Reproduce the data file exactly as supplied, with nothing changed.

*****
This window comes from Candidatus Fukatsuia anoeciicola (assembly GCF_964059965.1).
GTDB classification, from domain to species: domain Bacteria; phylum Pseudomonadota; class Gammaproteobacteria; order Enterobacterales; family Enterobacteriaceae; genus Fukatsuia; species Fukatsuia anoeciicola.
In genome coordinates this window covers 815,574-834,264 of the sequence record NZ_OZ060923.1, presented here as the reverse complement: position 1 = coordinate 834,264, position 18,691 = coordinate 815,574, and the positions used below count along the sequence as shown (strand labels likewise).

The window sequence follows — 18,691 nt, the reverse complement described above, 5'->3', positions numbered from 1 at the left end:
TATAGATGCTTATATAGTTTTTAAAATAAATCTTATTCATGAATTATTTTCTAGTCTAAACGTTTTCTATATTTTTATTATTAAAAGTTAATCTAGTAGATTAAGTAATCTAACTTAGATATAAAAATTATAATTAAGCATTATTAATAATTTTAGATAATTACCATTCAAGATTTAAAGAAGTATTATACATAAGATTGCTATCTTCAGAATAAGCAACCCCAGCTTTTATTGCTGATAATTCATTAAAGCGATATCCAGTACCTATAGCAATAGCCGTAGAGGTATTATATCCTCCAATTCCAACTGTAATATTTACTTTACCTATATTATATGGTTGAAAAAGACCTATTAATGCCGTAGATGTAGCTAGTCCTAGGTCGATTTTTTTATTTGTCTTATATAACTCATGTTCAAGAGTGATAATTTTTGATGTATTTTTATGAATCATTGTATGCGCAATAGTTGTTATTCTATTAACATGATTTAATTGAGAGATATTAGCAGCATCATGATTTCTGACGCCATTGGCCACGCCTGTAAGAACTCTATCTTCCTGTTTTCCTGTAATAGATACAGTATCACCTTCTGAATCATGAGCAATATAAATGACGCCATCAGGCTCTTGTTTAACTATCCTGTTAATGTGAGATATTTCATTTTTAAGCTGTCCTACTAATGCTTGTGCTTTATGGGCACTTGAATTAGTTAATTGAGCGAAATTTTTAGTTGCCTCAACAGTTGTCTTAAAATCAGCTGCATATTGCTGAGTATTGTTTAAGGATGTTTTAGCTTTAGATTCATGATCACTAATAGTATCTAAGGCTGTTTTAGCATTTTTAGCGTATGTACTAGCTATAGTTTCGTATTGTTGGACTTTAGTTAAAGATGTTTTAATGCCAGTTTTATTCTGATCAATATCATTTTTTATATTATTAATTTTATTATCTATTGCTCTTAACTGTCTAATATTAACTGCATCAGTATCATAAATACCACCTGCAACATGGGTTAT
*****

This window comes from Candidatus Fukatsuia anoeciicola (assembly GCF_964059965.1).
GTDB classification, from domain to species: domain Bacteria; phylum Pseudomonadota; class Gammaproteobacteria; order Enterobacterales; family Enterobacteriaceae; genus Fukatsuia; species Fukatsuia anoeciicola.
In genome coordinates this window covers 815,574-834,264 of the sequence record NZ_OZ060923.1, presented here as the reverse complement: position 1 = coordinate 834,264, position 18,691 = coordinate 815,574, and the positions used below count along the sequence as shown (strand labels likewise).

The window sequence follows — 18,691 nt, the reverse complement described above, 5'->3', positions numbered from 1 at the left end:
TATAGATGCTTATATAGTTTTTAAAATAAATCTTATTCATGAATTATTTTCTAGTCTAAACGTTTTCTATATTTTTATTATTAAAAGTTAATCTAGTAGATTAAGTAATCTAACTTAGATATAAAAATTATAATTAAGCATTATTAATAATTTTAGATAATTACCATTCAAGATTTAAAGAAGTATTATACATAAGATTGCTATCTTCAGAATAAGCAACCCCAGCTTTTATTGCTGATAATTCATTAAAGCGATATCCAGTACCTATAGCAATAGCCGTAGAGGTATTATATCCTCCAATTCCAACTGTAATATTTACTTTACCTATATTATATGGTTGAAAAAGACCTATTAATGCCGTAGATGTAGCTAGTCCTAGGTCGATTTTTTTATTTGTCTTATATAACTCATGTTCAAGAGTGATAATTTTTGATGTATTTTTATGAATCATTGTATGCGCAATAGTTGTTATTCTATTAACATGATTTAATTGAGAGATATTAGCAGCATCATGATTTCTGACGCCATTGGCCACGCCTGTAAGAACTCTATCTTCCTGTTTTCCTGTAATAGATACAGTATCACCTTCTGAATCATGAGCAATATAAATGACGCCATCAGGCTCTTGTTTAACTATCCTGTTAATGTGAGATATTTCATTTTTAAGCTGTCCTACTAATGCTTGTGCTTTATGGGCACTTGAATTAGTTAATTGAGCGAAATTTTTAGTTGCCTCAACAGTTGTCTTAAAATCAGCTGCATATTGCTGAGTATTGTTTAAGGATGTTTTAGCTTTAGATTCATGATCACTAATAGTATCTAAGGCTGTTTTAGCATTTTTAGCGTATGTACTAGCTATAGTTTCGTATTGTTGGACTTTAGTTAAAGATGTTTTAATGCCAGTTTTATTCTGATCAATATCATTTTTTATATTATTAATTTTATTATCTATTGCTCTTAACTGTCTAATATTAACTGCATCAGTATCATAAATACCACCTGCAACATGGGTTAT